In the race between education and technology, one important question is whether the updating of education curricula with technologies from the research frontier is able to bring these technologies faster into firms’ workplaces—and, if so, how much faster. To provide micro-evidence on the technology diffusion effect of curriculum updates, we use two types of text as data: vocational education curricula and firms’ job advertisements. To control for the natural spread of new technologies, we draw on long-term patent and publication data. In particular, we study technologies from an early wave of digitalization (i.e., computer-numerically controlled machinery, computer-aided design, and desktop publishing software) and examine whether adding them to vocational education curricula led to an accelerated diffusion of these technologies into firms’ workplaces, as measured by the mention of these technologies in job advertisements. Exploiting the staggered introduction of these three new technologies across various occupations as an instrument, our results show that curriculum updates substantially shorten the time until new technologies arrive in firms’ workplaces, especially for smaller firms that are far from the research frontier.

On the extent of applicant discouragement after apprenticeship contract cancellations during the Covid-19 pandemic


Bundesinstitut für Berufsbildung (BIBB), Germany

In 2020, apprenticeship demand declined beyond expectations from demographic and structural developments. This raises the question whether school leavers have been discouraged from entering apprenticeships by the pandemic. This paper investigates to what extent registered apprenticeship applicants show a decreased interest in apprenticeships after having had an apprenticeship contract or a verbal agreement about an apprenticeship contract revoked by their training firm.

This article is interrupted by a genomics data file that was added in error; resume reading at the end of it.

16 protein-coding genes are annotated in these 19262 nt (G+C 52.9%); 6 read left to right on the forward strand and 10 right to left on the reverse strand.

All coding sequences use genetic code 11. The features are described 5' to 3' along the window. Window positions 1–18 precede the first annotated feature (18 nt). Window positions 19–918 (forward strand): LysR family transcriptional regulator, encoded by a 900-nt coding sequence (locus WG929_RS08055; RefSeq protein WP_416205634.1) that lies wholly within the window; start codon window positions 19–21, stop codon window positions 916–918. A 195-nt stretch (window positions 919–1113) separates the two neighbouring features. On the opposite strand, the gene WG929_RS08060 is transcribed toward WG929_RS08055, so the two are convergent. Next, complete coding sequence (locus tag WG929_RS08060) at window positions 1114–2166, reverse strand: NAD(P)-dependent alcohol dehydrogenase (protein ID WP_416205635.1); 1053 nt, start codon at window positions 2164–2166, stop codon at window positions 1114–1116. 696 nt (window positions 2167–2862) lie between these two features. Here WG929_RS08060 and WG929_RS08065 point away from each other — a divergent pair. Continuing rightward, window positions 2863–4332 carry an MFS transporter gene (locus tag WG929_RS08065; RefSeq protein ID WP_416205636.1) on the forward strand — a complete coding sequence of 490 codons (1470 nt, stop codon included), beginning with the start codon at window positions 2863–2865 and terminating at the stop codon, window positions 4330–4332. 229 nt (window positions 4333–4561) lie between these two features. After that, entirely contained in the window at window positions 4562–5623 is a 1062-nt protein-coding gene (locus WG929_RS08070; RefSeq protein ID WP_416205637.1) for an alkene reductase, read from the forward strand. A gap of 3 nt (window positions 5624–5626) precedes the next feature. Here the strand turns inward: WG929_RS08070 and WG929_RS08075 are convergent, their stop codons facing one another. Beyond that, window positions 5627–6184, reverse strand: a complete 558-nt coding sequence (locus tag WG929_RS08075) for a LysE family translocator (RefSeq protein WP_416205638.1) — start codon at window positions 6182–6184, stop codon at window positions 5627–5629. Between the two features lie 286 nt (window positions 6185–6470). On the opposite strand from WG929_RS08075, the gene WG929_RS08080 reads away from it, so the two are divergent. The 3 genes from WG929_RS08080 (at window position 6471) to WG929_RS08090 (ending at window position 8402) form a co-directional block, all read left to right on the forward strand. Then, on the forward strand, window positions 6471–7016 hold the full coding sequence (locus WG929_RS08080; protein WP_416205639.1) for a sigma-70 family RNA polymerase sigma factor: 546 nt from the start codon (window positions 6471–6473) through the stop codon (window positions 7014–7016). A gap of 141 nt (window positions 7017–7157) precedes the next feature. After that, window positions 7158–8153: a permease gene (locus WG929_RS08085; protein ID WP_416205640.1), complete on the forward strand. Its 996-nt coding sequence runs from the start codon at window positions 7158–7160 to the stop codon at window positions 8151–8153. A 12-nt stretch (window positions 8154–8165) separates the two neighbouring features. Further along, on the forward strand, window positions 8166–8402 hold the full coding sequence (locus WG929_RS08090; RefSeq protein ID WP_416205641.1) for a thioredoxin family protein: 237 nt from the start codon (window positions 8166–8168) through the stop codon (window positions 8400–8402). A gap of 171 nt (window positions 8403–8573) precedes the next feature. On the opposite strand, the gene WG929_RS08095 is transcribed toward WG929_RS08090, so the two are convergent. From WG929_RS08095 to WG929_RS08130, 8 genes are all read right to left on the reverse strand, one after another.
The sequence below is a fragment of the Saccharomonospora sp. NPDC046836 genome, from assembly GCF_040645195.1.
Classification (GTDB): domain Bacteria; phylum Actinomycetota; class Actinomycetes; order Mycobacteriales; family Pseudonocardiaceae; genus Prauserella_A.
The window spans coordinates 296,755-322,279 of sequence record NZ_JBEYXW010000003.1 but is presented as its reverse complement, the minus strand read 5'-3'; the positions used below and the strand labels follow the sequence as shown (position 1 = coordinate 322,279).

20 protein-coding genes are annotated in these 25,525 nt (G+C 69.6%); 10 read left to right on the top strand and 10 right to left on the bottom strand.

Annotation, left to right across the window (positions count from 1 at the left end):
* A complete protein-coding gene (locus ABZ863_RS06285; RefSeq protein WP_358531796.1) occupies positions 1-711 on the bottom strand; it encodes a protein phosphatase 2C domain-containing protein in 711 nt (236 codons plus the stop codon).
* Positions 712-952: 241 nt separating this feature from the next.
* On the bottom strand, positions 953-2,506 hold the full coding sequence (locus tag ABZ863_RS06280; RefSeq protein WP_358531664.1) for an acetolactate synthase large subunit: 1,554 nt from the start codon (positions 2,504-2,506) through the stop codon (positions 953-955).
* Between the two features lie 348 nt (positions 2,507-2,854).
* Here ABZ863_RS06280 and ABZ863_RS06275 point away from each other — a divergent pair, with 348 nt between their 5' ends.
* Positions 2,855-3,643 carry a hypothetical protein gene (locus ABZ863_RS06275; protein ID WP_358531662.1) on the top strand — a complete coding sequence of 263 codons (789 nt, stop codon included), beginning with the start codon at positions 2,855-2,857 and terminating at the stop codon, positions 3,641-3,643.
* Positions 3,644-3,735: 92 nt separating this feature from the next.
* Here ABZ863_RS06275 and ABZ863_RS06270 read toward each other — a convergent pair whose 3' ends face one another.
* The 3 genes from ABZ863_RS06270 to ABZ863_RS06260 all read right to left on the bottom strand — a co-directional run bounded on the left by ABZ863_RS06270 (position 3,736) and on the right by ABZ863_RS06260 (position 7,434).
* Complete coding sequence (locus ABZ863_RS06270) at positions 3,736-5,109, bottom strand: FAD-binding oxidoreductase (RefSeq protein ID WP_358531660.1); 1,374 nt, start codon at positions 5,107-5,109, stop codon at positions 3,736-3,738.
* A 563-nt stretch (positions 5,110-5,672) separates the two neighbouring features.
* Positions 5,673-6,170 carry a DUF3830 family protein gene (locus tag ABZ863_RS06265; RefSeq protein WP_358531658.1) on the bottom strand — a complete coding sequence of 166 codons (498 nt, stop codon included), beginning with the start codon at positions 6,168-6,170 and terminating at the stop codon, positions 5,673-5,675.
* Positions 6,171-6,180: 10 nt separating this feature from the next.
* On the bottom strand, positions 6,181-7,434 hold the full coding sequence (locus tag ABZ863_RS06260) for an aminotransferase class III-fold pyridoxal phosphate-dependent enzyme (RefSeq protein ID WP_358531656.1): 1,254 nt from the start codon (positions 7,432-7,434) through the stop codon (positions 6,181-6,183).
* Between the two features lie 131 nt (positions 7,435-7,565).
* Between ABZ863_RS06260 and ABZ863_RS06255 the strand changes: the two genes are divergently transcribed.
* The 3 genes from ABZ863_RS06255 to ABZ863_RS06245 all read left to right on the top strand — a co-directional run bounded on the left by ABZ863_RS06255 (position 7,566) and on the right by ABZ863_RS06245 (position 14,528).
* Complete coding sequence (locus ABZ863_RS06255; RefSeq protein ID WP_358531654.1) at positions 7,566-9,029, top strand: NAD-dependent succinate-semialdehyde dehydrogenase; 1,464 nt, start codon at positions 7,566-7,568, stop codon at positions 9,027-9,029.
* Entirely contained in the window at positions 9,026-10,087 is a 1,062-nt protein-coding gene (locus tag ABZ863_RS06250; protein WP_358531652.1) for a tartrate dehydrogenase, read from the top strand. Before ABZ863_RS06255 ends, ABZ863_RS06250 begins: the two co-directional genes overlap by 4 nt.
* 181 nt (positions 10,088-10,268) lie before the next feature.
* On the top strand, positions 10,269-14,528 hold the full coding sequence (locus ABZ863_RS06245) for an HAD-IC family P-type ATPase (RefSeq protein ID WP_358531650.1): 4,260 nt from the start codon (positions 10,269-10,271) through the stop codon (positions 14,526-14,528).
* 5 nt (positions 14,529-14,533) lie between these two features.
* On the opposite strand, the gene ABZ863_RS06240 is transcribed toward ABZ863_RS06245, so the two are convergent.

The analysis uses data from the BA/BIBB survey of apprenticeship applicants by the Federal Employment Agency (BA) and the Federal Institute for Vocational Education and Training (BIBB). It is a representative survey on successful entry into an apprenticeship, the degree of occupational orientation and the resources and means to search for an apprenticeship for officially registered apprenticeship applicants. In fall of 2020, a special period of the survey was conducted to gain insight into the application phase during the Covid-19 pandemic of more than 6,000 registered applicants.

I estimate logit models of the association of a contract cancellation for pandemic-related reasons as compared to cancellations for other reasons with a decline in interest for apprenticeships. Concerning the interest in apprenticeships, I look at actual participation in apprenticeship, indicated interest of unsuccessful applicants and an assessment of respondents of the extent to which the pandemic has changed their interest in apprenticeships but also school-based VET and university programs. I am able to control for a large number of individual characteristics, which correlate with the individual market position, as well as regional characteristics of the local apprenticeship and labor market structure.

Preliminary results indicate that only applicants who had their contracts cancelled due to firm closure or firm withdrawal from training significantly more often stated to have a decreased interest in apprenticeships and at the same time an increased interest in alternative education opportunities.